Cade Van Raaphorst (Duke) is the best all-around defender in this draft class. Dylan Gaines (Denver) currently anchors one of the nation’s best units out west.
It would be a shock if he fell to the Atlas’ 11th overall pick, but Brad Smith (Duke) would provide some youth to a veteran midfield group. He has played some attack for the Blue Devils as a senior, but looks more comfortable dodging from the top of the box. Playing alongside Rabil could do wonders for his game. He’s already a strong passer (1.16 assists per game over his career). Rabil was able to take his passing (1.05 assists per game at Johns Hopkins) to the next level as a pro. Any advice Rabil could pass on to the rookie would be invaluable.
Picks: 6, 7, 18, 19
Needs: Box-field hybrid scorers, defensive depth
Fits: Clarke Petterson (Cornell), Daniel Bucaro (Georgetown), Nick Spillane (Penn State), Colton Jackson (Denver), Johnny Surdick (Army)
Box lacrosse players will thrive in this offense. The late, great Dave Huntley’s nephew Clarke Petterson (Cornell) played for Chaos LC defenseman Brodie Merrill at The Hill Academy in high school. Over the summer, Petterson tallied 97 points (33 goals, 64 assists) for the Brampton Excelsiors. The Chaos offense is loaded with lefties: Connor Fields, Josh Byrne, Austin Staats, Deemer Class and Kevin Buchanan. A righty finisher might be the final piece to this offense’s puzzle.
Some dark horse candidates that would fit here: Colton Jackson (Denver) has 2-point range. He’s a field-first player, but four years in Matt Brown’s hybrid offense has prepared him for a quick catch-and-release role. Ditto for Nick Spillane (Penn State), who has played every role imaginable in the Nittany Lions’ pairs-heavy offense. Last spring when Grant Ament was injured, Spillane moved to X and dished out 27 assists. This spring, he’s back above the cage and shooting 42.6%. Daniel Bucaro (Georgetown) has a silky smooth dodge-to-shoot game; he’s always working to improve his angle and keep his stick to the inside of the field.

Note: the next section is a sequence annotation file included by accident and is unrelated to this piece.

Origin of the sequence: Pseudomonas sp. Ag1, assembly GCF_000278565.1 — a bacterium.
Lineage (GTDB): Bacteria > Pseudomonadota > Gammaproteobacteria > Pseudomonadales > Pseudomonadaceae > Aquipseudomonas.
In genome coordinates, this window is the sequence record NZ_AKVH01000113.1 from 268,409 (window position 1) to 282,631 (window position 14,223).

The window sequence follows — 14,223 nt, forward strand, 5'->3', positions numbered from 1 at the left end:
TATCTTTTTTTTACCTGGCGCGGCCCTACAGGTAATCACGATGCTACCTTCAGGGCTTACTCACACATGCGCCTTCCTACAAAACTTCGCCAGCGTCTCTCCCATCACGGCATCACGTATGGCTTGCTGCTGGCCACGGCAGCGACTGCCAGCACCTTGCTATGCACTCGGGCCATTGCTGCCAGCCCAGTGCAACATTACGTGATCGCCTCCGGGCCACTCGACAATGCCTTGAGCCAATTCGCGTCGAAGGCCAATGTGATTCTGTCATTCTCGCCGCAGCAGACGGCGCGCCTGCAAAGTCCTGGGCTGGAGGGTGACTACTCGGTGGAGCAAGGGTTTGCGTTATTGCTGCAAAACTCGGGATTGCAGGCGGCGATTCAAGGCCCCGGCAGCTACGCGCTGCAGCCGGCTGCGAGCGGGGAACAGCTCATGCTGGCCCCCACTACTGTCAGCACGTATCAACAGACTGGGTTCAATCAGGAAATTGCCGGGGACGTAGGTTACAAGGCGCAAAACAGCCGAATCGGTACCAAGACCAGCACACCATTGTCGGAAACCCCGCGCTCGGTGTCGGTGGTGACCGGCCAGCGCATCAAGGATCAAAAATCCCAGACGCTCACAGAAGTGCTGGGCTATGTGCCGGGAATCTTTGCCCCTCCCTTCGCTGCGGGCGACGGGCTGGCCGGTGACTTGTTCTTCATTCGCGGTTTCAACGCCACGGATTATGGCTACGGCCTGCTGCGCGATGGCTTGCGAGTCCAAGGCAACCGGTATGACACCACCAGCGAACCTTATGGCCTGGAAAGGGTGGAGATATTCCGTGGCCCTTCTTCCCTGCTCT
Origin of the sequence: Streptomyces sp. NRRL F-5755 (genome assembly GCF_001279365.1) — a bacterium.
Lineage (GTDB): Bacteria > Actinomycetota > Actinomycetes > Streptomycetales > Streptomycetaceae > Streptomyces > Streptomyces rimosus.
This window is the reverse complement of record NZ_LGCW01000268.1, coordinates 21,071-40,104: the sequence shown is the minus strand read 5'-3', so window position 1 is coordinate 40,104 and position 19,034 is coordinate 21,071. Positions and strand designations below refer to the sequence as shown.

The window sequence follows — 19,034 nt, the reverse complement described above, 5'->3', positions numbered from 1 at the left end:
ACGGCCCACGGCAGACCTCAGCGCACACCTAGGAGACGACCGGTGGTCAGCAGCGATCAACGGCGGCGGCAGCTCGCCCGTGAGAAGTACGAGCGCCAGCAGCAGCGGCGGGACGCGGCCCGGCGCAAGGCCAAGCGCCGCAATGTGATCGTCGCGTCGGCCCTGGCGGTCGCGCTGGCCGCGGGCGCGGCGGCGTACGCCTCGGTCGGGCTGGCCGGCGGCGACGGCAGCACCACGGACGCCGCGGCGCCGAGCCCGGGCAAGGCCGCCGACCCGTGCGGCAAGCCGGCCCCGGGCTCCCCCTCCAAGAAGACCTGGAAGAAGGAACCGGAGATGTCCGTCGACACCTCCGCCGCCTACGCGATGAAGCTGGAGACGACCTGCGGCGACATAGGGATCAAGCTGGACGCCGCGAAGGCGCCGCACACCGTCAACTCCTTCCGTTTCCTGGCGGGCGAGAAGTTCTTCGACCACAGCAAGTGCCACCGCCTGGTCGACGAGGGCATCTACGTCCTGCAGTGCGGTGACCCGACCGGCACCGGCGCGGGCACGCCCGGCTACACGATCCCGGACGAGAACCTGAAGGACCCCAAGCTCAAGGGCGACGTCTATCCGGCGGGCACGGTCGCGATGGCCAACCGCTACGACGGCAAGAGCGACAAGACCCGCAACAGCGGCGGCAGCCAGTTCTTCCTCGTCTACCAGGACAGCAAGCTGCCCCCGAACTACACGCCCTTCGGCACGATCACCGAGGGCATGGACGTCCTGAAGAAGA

Picks: 3, 10, 15, 22
Needs: Goalie, two-way midfielders
Fits: Tim Troutner Jr. (High Point), Ryan Conrad (Virginia), Drew Schantz (Notre Dame)
John Galloway has accomplished nearly everything you can on a lacrosse field. From NCAA titles to gold medals, Galloway’s accolades would take longer to list than Daenerys Targaryen’s titles. There’s one thing he hasn’t done yet: Win a professional championship. Will he ride off into the sunset if the Chrome capture the crown?
Tim Troutner Jr. (High Point) would be great insurance for that scenario. Like Galloway, he’s an energetic, sweatpant-donning goalie capable of making plays outside of his crease. Whether it’s endline run outs or pickoff attempts, Troutner acts as a seventh defender. That’s the type of energy the Chrome will get from their incumbent starter. Watch Galloway’s reaction anytime a Chrome defender blocks a shot this summer. He’s like a one-man NBA bench mob, except instead of sitting courtside, he’s between the pipes.